The Scars No One Sees: Children Harmed By Psychological Abuse, Report Finds
Heaping psychological abuse on a child can be as harmful as physical abuse, but that type of cruelty can be tough to identify and treat, a report says.
The American Academy of Pediatrics issued a position statement today that updates a previous paper on the subject. Few studies have focused on the frequency of psychological abuse, and information on prevention and intervention programs is somewhat lacking, making children especially vulnerable.
“The effects of psychological maltreatment during the first three years of life can be particularly profound,” Dr. Harriet MacMillan, a co-author of the paper, said in a news release.
“We are talking about extremes and the likelihood of harm, or risk of harm, resulting from the kinds of behavior that make a child feel worthless, unloved or unwanted.”
Examples of psychological abuse include ridiculing a child for showing normal emotions, restricting social interactions, putting them in chaotic situations, and offering no warmth or nurturing during critical developmental phases.
Large studies done in the U.S. and the U.K. found that about eight to nine percent of women and four percent of men said they were exposed to severe psychological abuse as children.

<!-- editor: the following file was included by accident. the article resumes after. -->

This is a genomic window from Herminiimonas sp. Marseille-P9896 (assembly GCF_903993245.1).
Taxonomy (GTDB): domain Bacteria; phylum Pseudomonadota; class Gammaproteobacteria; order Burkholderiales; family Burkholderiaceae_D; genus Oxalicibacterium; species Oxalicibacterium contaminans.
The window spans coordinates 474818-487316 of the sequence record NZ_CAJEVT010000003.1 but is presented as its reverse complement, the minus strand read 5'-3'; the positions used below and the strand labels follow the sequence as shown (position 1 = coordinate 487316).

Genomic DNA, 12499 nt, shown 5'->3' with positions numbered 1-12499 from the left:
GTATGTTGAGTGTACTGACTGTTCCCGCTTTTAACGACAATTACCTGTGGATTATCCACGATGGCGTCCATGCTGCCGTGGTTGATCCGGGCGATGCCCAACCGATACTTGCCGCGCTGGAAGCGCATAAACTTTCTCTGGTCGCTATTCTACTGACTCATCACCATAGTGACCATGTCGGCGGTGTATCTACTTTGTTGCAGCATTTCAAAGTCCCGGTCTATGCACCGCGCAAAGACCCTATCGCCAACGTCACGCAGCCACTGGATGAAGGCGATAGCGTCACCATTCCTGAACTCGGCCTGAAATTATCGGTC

The paper said that although psychological abuse cuts across all demographics, it’s more often linked with family issues such as conflict, plus parental substance abuse and mental health problems in adults.
This type of abuse isn’t to be confused with parents who occasionally yell at their children—it goes deeper than that: “Yelling at a child every day and giving the message that the child is a terrible person, and that the parent regrets bringing the child into this world, is an example of a potentially very harmful form of interaction,” she said.
The authors singled out The Nurse Family Partnership, a home-visit program that works with low-income first-time mothers, as being effective in preventing child abuse in general.
Pediatricians are encouraged to take note of signs of psychological abuse and work with families who may be at risk for abuse. The paper was published online today in the journal Pediatrics.
How has childhood psychological abuse touched you or someone you know? Let us know in the comments.